Agriculture Reforms (20 September 2020)
Agriculture Reforms (20 September 2020)
Why in News:
Rajya Sabha passed two bills related to Agriculture Sector Reforms today.
The Farmers' Produce Trade and Commerce (Promotion and Facilitation) Bill, 2020 and The Farmers (Empowerment and Protection) Agreement on Price Assurance and Farm Services Bill, 2020.
The ordinance basically aims at creating additional trading opportunities outside the APMC market yards to help farmers get remunerative prices due to additional competition
Except two to three states, in all other state, there is a APMC Act. That Act governs the rules regarding sale and purchase of notified commodities. According to APMC rule, a farmer is required to bring his or her produce to principal yards or sub yards or any area declared by APMC as a market for its sale and the produce in this market are sold through auction.
So, farmer whether he or she likes to sell their produce at the farm gate in some other city, in some other state or to some trader, processor, that freedom is not there according to APMC Act. Hence, according to rules of APMC Act, every farmer is required to sell their produce only and only through APMC channel.
From the last 18 years, this was being discussed that the changes in this APMC Act are required, farmers need to give wider option, choice and they should not have a force that they have to sell the produce only through one system.
The Farmers’ Produce Trade and Commerce (Promotion and Facilitation) Bill, 2020 and The Farmers (Empowerment and Protection) Agreement of Price Assurance and Farm Services Bill, 2020 were passed by Lok Sabha on 17th September 2020.
Summary of the Debate
The Farmers' Produce Trade and Commerce (Promotion and Facilitation) Bill, 2020:
- It allows intra-state and inter-state trade of farmers’ produce beyond the physical premises of APMC markets.
- State governments are prohibited from levying any market fee, cess or levy outside APMC areas.
- Private player will setup e-platform where farmers can register their reserve price and produce which they would like to sell.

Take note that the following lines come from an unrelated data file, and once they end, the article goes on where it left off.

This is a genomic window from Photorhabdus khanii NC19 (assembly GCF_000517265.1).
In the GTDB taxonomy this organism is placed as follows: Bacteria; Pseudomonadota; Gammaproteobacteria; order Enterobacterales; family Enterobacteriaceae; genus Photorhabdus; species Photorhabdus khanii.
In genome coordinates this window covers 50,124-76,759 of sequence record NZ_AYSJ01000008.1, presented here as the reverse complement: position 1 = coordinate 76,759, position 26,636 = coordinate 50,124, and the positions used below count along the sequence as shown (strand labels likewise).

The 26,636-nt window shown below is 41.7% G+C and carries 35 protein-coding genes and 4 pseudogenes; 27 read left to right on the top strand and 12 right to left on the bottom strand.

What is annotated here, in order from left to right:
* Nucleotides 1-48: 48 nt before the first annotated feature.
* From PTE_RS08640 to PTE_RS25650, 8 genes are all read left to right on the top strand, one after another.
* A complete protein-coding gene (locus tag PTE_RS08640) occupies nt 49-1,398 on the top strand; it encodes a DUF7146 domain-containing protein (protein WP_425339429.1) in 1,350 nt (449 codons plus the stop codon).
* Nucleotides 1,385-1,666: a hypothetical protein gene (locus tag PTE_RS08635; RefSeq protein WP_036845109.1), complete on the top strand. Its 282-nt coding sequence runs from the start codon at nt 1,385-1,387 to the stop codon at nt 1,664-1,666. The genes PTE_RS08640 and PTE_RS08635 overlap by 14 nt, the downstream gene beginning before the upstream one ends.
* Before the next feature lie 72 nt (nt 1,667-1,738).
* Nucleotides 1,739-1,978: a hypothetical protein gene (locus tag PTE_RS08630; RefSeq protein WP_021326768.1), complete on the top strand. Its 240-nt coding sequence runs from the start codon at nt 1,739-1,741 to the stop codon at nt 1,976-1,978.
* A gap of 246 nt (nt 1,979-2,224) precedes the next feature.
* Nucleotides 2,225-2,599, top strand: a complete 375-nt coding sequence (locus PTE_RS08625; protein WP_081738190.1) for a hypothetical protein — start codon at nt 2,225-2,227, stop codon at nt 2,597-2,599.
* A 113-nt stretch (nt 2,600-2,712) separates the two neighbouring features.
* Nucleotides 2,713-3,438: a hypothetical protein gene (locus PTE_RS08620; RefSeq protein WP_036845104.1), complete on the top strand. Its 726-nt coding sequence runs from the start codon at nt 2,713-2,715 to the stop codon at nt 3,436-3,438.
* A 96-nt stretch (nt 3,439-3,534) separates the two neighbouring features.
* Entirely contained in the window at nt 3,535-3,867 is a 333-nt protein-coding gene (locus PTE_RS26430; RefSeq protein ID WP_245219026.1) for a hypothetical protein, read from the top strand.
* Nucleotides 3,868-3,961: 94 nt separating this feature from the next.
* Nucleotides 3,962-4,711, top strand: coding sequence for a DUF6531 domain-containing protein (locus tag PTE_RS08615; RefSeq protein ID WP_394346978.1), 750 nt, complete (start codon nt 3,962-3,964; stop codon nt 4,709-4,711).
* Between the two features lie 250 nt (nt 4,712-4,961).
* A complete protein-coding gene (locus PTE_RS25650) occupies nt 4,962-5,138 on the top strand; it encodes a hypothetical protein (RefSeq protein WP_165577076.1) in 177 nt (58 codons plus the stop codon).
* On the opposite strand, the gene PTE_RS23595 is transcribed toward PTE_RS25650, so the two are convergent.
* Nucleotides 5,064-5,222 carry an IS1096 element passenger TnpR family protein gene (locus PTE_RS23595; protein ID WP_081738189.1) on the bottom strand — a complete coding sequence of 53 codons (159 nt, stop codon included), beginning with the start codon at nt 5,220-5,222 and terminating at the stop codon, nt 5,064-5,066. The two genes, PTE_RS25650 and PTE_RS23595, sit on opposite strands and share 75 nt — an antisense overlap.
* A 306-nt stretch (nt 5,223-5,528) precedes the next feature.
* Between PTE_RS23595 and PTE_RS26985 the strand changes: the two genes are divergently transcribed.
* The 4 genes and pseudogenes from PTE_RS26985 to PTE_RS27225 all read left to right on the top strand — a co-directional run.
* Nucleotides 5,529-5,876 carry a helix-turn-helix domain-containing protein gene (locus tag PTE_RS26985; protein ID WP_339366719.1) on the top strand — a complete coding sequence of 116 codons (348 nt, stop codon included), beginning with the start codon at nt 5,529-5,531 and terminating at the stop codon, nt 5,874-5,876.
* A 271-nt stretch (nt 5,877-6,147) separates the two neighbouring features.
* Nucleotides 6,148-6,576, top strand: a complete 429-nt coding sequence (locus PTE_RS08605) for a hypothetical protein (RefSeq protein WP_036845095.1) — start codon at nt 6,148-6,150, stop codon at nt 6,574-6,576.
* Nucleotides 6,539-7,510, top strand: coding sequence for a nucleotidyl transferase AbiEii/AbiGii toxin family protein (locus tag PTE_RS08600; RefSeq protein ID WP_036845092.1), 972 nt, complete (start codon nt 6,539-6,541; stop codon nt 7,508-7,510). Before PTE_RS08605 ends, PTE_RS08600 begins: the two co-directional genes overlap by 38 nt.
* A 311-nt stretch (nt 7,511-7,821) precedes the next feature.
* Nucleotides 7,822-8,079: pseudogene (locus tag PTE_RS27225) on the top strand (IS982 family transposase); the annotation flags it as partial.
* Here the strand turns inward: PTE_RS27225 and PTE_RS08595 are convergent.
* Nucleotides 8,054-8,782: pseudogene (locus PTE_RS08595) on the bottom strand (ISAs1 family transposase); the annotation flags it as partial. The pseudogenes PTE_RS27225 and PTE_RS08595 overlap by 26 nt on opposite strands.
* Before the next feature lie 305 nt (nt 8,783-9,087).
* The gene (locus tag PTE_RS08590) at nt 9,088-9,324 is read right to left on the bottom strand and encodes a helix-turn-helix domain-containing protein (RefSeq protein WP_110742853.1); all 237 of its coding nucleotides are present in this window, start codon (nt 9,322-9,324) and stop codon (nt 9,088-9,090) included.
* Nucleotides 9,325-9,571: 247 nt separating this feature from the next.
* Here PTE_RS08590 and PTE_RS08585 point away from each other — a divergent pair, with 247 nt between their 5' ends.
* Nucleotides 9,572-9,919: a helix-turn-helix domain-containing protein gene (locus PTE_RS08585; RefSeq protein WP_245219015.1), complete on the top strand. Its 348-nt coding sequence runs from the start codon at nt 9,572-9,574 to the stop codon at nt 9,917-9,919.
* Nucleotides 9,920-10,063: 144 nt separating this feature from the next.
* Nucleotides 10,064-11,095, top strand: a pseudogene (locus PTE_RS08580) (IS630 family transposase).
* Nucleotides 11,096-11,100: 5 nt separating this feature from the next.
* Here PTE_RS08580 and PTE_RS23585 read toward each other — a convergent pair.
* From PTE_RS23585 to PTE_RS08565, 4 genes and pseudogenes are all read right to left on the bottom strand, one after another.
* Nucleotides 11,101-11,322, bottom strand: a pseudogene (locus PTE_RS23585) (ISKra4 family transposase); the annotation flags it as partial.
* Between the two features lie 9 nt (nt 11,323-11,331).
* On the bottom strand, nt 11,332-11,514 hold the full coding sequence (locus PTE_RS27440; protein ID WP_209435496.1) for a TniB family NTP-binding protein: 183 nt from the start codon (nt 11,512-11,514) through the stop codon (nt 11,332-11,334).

- The Act defines “trade area” as any area or location, place of production, collection and aggregation. It includes:
- Farm gates
- Factory premises
- Cold storages
- Any other structures or places, from where the trade of farmers’ produce may be undertaken in the territory of India.
- In effect, existing mandis established under APMC Acts have been excluded from the definition of trade area under the new legislation.
- The farmers have the option, the private people offer to them for the delivery of the produce, whether it’s in factory, in warehouse or in any designated area based on the price which is agreed between the two parties.
- There is always one compliant of the farmer that agriculture is the only commodity where farmer cannot dictate his price, he is a price taker in the system of auction in the APMC. But according to this new Act, farmer can bargain.
- This new Act give this long sought after freedom to the farmers that you are free, you can enter into an agreement with a private trade and ask him to buy your produce in the farm gate, in your home or wherever you want.
- The farmers have remained only as producers but according to the new Act, they can themselves become trader. Their own children can integrate produce, collect the produce, take it to market, consumer, city or other states. So, entire ecosystem which free farmers completely from his winding to the APMC has been removed.
The Farmers (Empowerment and Protection) Agreement on Price Assurance and Farm Services Bill, 2020:
- In India, 30-40 percent cultivation done through the Tenancy farming. That is some kind of contract farming itself basically now and the Farmers (Empowerment and Protection) Agreement on Price Assurance and Farm Services Bill, 2020 gives a legal framework to that. It does not talk about landholding.
- The new bill provides for a farming agreement between a farmer and a buyer prior to the production or rearing of any farm produce.
- The minimum period of an agreement will be one crop season, or one production cycle of livestock. The maximum period will be five years.
- The price to be paid for the purchase of a farming produce will be mentioned in the agreement.
- A farming agreement must provide for a conciliation board as well as a conciliation process for settlement of disputes.
- It will allow private investment.
- It will reduce the transaction cost. Because of reduction, this will allow even the processor to access commodity from their own state.
- Quality of product will increase because of the contract farming system; the processor will ask for the quality products. So, this is the win-win for processor and the farmers.
- Farmers will get access to technology and advice for high value agriculture and get ready market for such produce.
Availability of a transparent, easily accessible, and efficient marketing platform is a pre-requisite to ensure remunerative prices for farmers. It can emerge as a viable alternative for agricultural marketing if they are provided with adequate infrastructure facilities.
Important points made by the Guests
Prof. Ramesh Chand, Member, Niti Ayog (Agriculture)
Alok Sinha, Former Addl Secretary, Ministry of Agriculture
Sandip Das, Senior Consultant, ICRIER